So we've worked with real numbers like 3 and imaginary numbers like \(2i\) separately, but you're often going to see expressions that have these two numbers together, something like \(3+2i\). These are called complex numbers when a real number and an imaginary number are added together. Now, complex numbers are going to be really important for us throughout this course and have a ton of different uses. While they might sound a little complicated at first, I'm going to walk you through what they are and how we use them step by step. So let's get started.

A complex number has a standard form of \(a+bi\). In this complex number, \(a+bi\), \(a\) is called the real part of the number, and \(b\) is called the imaginary part because it's multiplying \(i\), our imaginary unit. Now, it's important to know that \(b\) by itself is the imaginary part. It's not the whole term \(bi\). When I'm identifying the real and the imaginary part in the number I have up here, this \(3+2i\), \(3\) is going to be the real part.

Let’s look at a couple of different examples of complex numbers and identify the real and imaginary parts of each of them. So first, I have this \(4 - 3i\). Looking at this number, the real part \(a\) is going to be this \(4\) because it's out there by itself. It's not multiplying my imaginary unit. This is going to be my real part \(a\). Then \(b\), so I want to look for what is multiplying \(i\), my imaginary unit. In this case, it is negative 3. Now, it's important to look at everything that's multiplying our imaginary unit. So if it's a negative number, if it's a square root, if it's a combination of a number and a square root, I want to get everything that's multiplying my imaginary unit. So in this case, \(b\) is going to be a negative 3. That's what's multiplying my imaginary unit \(i\).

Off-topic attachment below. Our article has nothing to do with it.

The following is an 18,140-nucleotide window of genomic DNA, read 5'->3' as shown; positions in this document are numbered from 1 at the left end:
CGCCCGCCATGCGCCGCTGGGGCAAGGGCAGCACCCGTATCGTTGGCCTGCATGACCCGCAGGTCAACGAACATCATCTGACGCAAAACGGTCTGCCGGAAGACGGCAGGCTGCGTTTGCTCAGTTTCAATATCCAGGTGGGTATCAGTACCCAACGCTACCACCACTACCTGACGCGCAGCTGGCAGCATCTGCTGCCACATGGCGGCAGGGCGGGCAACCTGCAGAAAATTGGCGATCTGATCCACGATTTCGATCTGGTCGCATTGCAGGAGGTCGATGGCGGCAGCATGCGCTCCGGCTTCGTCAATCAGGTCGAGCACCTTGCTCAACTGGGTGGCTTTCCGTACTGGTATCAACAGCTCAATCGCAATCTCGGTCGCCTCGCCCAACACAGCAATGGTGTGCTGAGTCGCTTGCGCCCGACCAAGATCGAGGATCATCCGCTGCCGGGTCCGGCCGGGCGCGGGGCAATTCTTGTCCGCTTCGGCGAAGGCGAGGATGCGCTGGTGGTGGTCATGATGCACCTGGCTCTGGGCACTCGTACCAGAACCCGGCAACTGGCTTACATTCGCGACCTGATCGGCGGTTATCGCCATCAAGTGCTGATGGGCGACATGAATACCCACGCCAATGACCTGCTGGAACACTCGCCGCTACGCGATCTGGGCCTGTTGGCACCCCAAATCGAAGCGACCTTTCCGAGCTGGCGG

Let's look at another example. So here I have \(0+7i\). Now, if I look for the real part of my number, what is not multiplying my imaginary unit, I have this as \(0\). So that means that, \(a\), my real part is going to be \(0\). Then, \(b\), my imaginary part, the part that's multiplying my imaginary unit \(i\), in this case is going to be positive \(7\). Now you might look at this number and think, couldn't you just write that number as \(7i\)? That zero isn't really doing anything. And you're right. I could just write this as \(7i\). But we still need to know that if we're looking at this as a complex number, it still has a real part. It's just 0.

Let’s look at another example. So I have \(2+0i\) over here. So what do you think the real part of this number is? Well, since this \(2\) is out here by itself, it's not multiplying my imaginary unit. \(2\) is going to be the real part of my number, \(a\). Then looking at \(b\), so the imaginary part, the part that is multiplying my imaginary unit, in this case is just 0. So, again, you might be looking at this number thinking, isn't that just a real number? Couldn't I just write that as \(2\)? And you're right. Again, I could just write this as \(2\). But remember, if we're looking at this as a complex number, it still has an imaginary part. It's just 0. So that's all for this one, and I'll see you in the next video.